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“Internet of things” (IoT) is a term that’s becoming increasingly
commonplace in our daily lives. Internet-connected devices are being designed
and implemented at a rapid clip, especially in our own homes. The internet is
not just at our fingertips anymore, but also at our beck and call with smart
speakers and digital assistants.

It’s easy to see why we are drawn to these cool new devices.
They promise to make our lives easier and the convenience associated with some
of these devices is undeniable.

But at what point are we sacrificing security for

A Brave New World of IoT Devices

Internet-connected doorbells can beam a video feed to your phone so you can see who is at your door before deciding whether or not to open it. A smart refrigerator will alert you when supplies are running low or approaching expiration while you shop at the grocery store. Smart thermostats boost efficiency and deliver monthly savings on utilities. These functions have obvious appeal for consumers.

However, some devices on the market stretch their advertised
utility and convenience. Smart salt shakers, for instance, deliver
voice-controlled sodium so you can avoid the hassle of salting your food the
old fashioned way. Smart toasters will burn the date and weather into your bread, lest
you forget an umbrella and what day
it is. But with each new “convenience” promised by smart devices comes the
danger of ceding some of your security.

Image source: Screenshot from Toasteroid YouTube.

The underlying issue with the new and accelerating trend of
buying more and more IoT devices is that the average consumer has little to no education
about security when shopping for these devices. Even manufacturers can be blind
to or willfully negligent of the security
issues inherent to their IoT devices
. It’s all about coolness and convenience—and
that’s the trap.

Be wary of Unsecure IoT

Many IoT devices have little to no embedded security, and there’s
little incentive for designers to consider it. One reason for that is a lack of
third-party standards for evaluating IoT security. Until now, the focus has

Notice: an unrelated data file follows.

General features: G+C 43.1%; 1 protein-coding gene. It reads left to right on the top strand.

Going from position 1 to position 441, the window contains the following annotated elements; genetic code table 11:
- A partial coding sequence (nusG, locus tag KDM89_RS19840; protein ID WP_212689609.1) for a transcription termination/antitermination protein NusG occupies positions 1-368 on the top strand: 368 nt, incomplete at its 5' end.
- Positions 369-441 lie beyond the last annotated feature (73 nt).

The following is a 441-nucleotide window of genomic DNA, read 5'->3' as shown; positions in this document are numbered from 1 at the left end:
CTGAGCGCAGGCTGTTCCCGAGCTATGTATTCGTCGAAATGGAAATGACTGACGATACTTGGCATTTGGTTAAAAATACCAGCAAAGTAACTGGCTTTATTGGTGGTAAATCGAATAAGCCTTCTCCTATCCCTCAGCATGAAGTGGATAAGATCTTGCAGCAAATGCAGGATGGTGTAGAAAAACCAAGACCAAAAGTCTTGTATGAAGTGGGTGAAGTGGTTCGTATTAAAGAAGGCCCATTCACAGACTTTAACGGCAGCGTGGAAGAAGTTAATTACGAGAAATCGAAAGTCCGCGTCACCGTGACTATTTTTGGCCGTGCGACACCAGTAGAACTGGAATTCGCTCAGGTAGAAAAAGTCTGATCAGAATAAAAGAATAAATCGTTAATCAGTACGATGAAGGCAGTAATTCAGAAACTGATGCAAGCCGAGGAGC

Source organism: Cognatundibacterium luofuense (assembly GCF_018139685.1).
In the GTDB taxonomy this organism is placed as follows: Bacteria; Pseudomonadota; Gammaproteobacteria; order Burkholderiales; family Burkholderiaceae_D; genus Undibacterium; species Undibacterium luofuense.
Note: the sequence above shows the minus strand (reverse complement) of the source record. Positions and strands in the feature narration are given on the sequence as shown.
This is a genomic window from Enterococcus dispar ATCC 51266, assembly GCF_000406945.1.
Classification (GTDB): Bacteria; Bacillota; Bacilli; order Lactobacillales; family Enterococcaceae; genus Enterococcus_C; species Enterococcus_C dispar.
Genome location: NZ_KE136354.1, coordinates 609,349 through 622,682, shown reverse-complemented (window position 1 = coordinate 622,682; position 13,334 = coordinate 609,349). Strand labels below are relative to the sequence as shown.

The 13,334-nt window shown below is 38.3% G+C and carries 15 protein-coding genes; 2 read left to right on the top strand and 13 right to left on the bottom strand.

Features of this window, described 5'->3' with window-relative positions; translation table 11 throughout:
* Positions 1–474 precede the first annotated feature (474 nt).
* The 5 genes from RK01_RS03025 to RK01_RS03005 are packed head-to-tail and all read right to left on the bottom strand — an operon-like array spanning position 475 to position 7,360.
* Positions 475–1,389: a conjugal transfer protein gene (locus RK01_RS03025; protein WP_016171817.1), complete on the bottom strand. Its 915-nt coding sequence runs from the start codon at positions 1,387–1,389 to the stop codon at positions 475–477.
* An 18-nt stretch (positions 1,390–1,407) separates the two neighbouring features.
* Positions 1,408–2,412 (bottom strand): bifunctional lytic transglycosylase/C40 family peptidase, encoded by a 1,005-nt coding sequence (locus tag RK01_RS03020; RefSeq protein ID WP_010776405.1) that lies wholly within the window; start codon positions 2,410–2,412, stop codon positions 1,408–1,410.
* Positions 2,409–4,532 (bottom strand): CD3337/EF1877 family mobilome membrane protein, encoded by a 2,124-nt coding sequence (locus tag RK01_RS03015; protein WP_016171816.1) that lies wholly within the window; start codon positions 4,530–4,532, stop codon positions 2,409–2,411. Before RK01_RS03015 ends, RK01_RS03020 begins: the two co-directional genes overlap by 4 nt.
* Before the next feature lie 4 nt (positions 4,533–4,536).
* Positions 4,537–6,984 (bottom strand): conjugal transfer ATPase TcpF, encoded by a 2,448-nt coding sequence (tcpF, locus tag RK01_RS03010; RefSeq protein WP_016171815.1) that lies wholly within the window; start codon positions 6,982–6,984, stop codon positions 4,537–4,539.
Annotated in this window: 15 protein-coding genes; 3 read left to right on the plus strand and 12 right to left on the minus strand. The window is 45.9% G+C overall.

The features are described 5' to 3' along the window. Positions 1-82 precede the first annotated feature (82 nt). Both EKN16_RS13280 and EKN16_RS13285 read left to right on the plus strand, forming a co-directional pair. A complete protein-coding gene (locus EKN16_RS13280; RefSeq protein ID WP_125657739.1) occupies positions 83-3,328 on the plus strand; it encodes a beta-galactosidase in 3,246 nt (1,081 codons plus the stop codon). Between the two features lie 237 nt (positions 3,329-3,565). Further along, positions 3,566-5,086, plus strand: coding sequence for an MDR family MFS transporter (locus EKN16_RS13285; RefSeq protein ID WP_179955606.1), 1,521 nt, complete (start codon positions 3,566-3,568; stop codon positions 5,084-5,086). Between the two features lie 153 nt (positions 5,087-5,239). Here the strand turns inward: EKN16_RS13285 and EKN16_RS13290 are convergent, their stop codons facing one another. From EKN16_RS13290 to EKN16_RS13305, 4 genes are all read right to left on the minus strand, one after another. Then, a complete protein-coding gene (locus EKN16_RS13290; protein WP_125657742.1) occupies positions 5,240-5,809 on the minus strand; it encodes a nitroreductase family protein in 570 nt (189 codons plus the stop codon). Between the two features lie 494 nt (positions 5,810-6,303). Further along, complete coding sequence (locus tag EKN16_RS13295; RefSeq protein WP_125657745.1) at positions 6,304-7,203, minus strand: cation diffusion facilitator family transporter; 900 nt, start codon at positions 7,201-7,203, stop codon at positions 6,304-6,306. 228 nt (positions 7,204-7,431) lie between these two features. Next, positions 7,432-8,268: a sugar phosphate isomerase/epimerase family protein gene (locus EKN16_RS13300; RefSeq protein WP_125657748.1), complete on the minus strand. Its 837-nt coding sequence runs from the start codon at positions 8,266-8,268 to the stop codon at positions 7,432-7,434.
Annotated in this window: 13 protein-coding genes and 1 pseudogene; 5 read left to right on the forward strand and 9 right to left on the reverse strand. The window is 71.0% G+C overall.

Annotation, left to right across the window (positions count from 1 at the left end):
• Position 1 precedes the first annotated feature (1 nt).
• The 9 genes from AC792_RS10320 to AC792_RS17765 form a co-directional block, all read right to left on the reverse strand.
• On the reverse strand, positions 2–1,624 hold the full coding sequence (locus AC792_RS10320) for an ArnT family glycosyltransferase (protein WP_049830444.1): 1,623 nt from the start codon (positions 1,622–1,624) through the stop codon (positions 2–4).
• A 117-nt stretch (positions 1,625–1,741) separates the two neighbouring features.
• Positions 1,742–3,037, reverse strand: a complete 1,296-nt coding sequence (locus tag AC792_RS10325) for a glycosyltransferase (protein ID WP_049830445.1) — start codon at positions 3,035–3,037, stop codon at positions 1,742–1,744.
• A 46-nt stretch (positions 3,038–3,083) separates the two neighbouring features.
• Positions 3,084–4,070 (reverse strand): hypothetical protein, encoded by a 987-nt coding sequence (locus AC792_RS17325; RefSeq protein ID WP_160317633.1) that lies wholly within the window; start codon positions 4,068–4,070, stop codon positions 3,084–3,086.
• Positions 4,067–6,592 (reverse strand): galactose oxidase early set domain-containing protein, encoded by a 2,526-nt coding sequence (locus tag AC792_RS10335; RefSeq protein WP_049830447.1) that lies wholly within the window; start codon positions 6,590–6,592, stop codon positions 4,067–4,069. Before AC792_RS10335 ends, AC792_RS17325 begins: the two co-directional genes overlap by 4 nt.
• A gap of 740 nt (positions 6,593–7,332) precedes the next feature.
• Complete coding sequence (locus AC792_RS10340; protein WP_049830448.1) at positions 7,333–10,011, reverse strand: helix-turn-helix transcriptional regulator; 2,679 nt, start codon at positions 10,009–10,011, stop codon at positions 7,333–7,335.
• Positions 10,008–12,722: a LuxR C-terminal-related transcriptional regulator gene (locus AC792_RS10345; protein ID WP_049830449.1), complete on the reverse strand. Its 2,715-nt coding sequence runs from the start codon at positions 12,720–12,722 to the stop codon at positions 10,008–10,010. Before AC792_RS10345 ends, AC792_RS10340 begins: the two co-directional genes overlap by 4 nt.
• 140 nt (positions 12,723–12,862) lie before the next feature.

been on producing a viable product that’s functional enough to get consumers to
purchase it at the right price. The “right price” is usually as inexpensive as
possible, and so some quality is sacrificed.

With IoT devices, that sacrifice usually comes at the
expense of security vetting in the design process. As a result, one of the
biggest trends we see with cheap IoT devices is a complete and total lack of
security. It’s just not something that stands out in marketing materials, so
manufacturers don’t promise it and consumers don’t demand it.

That’s why care is required when shopping for new IoT
devices—especially cheap ones. IoT devices like smart thermostats, smart
doorbells, et cetera, usually feature competing products with varying functionalities
and prices. It’s common to peruse the fanciest, most expensive devices, and
then purchase an off-brand device that offers similar functionality at a much
lower price.

Vendors have flooded the IoT market with devices that have so-called “hardcoded passwords.” This means that, when setting up your device, the password given to you in the instructions is the same password for every device of that model and can’t be changed. Even if the device allows you to setup a custom password, the hardcoded password will still work to log into the device.

This is basically the opposite of security. It served as the principal attack vector for the infamous Mirai botnet attack a couple years ago. It’s also how hundreds of thousands of routers have been hacked to mine cryptocurrency. Even premium IoT devices like Google’s Nest are subject to attacks, but when properly set up and used—as in by setting up two-factor authentication and not reusing their compromised credentials—they tend to be safer than their knock-off counterparts.

It’s clear now that internet-connected devices will be a
part of our lives for the foreseeable future. They will help run our cities,
power our grids, and yes, manage our homes. But we must be aware of what we are
connecting in our home and the security of each device. Vendor regulation will
also need to play its part, something already underway in California, but there
is plenty more ground to cover and no time to wait. For now, it’s on the
consumer to scrutinize the IoT products they bring into their home, and
security should be high on their checklist.

Make sure that any internet-connected devices you buy allow
you to create custom passwords, as a start. It’s also wise to only shop from
reputable vendors.

Taking caution will help ensure that your smart home isn’t an easy target for cybercriminals.

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